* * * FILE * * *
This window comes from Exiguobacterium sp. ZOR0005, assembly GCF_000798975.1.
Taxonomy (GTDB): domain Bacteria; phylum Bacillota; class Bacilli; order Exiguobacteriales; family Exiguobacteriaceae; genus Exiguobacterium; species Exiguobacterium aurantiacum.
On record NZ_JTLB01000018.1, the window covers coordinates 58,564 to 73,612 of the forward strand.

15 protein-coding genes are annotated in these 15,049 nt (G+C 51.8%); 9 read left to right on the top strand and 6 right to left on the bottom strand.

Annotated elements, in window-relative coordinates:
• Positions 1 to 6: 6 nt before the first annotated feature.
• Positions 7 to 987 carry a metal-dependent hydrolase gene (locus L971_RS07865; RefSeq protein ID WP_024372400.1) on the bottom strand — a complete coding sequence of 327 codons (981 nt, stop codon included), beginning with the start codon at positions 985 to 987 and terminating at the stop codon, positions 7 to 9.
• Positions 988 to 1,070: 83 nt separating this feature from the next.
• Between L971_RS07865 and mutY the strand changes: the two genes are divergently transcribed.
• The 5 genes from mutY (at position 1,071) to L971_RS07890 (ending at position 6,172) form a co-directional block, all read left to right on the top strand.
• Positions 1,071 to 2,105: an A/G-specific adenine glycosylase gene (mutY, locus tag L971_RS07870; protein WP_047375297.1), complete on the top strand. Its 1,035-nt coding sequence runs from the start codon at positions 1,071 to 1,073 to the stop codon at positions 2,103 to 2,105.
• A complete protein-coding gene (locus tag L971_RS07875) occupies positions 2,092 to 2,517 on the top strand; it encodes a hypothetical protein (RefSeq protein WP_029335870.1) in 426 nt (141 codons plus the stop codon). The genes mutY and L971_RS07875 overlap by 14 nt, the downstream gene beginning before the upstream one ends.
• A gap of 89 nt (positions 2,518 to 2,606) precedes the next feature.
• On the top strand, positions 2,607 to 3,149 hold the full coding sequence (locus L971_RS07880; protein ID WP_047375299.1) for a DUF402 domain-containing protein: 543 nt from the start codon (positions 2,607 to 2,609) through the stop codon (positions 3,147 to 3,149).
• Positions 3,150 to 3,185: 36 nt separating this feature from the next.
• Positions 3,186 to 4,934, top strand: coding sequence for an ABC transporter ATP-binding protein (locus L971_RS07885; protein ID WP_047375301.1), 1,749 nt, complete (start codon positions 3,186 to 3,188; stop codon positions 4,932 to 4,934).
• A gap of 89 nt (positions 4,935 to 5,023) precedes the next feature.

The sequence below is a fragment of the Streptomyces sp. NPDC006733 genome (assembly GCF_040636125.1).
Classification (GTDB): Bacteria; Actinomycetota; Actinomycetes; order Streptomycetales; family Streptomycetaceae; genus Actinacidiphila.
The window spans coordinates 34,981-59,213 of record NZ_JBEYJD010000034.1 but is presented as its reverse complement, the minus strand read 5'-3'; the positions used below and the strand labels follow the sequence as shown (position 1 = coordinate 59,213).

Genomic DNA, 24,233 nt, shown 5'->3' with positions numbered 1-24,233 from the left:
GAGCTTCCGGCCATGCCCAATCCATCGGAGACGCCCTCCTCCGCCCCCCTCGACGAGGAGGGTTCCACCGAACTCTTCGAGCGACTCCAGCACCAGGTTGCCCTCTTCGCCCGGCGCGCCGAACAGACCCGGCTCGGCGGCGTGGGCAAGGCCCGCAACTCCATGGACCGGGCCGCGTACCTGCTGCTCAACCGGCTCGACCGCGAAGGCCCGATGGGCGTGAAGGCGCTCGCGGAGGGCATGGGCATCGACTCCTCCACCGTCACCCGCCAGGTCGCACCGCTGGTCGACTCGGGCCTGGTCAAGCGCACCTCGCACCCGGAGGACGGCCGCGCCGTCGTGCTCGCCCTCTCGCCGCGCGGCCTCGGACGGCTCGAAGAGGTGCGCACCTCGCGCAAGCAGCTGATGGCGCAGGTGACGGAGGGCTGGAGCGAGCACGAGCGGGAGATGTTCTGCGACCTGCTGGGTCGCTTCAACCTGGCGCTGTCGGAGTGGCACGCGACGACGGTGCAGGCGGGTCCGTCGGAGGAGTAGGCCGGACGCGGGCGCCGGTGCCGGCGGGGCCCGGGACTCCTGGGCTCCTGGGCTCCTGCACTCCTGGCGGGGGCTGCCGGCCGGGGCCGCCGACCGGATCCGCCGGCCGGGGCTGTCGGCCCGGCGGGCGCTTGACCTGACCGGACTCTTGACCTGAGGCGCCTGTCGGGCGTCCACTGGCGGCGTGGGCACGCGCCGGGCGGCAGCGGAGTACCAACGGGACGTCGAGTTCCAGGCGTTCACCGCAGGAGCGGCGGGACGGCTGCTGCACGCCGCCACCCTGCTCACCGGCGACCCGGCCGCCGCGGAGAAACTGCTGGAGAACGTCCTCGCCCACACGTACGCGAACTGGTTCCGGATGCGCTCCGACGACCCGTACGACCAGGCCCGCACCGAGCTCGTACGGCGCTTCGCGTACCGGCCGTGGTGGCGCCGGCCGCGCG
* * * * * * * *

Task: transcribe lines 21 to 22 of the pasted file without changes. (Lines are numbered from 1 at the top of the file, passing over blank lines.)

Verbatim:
Genomic DNA, 24,233 nt, shown 5'->3' with positions numbered 1-24,233 from the left:
GAGCTTCCGGCCATGCCCAATCCATCGGAGACGCCCTCCTCCGCCCCCCTCGACGAGGAGGGTTCCACCGAACTCTTCGAGCGACTCCAGCACCAGGTTGCCCTCTTCGCCCGGCGCGCCGAACAGACCCGGCTCGGCGGCGTGGGCAAGGCCCGCAACTCCATGGACCGGGCCGCGTACCTGCTGCTCAACCGGCTCGACCGCGAAGGCCCGATGGGCGTGAAGGCGCTCGCGGAGGGCATGGGCATCGACTCCTCCACCGTCACCCGCCAGGTCGCACCGCTGGTCGACTCGGGCCTGGTCAAGCGCACCTCGCACCCGGAGGACGGCCGCGCCGTCGTGCTCGCCCTCTCGCCGCGCGGCCTCGGACGGCTCGAAGAGGTGCGCACCTCGCGCAAGCAGCTGATGGCGCAGGTGACGGAGGGCTGGAGCGAGCACGAGCGGGAGATGTTCTGCGACCTGCTGGGTCGCTTCAACCTGGCGCTGTCGGAGTGGCACGCGACGACGGTGCAGGCGGGTCCGTCGGAGGAGTAGGCCGGACGCGGGCGCCGGTGCCGGCGGGGCCCGGGACTCCTGGGCTCCTGGGCTCCTGCACTCCTGGCGGGGGCTGCCGGCCGGGGCCGCCGACCGGATCCGCCGGCCGGGGCTGTCGGCCCGGCGGGCGCTTGACCTGACCGGACTCTTGACCTGAGGCGCCTGTCGGGCGTCCACTGGCGGCGTGGGCACGCGCCGGGCGGCAGCGGAGTACCAACGGGACGTCGAGTTCCAGGCGTTCACCGCAGGAGCGGCGGGACGGCTGCTGCACGCCGCCACCCTGCTCACCGGCGACCCGGCCGCCGCGGAGAAACTGCTGGAGAACGTCCTCGCCCACACGTACGCGAACTGGTTCCGGATGCGCTCCGACGACCCGTACGACCAGGCCCGCACCGAGCTCGTACGGCGCTTCGCGTACCGGCCGTGGTGGCGCCGGCCGCGCG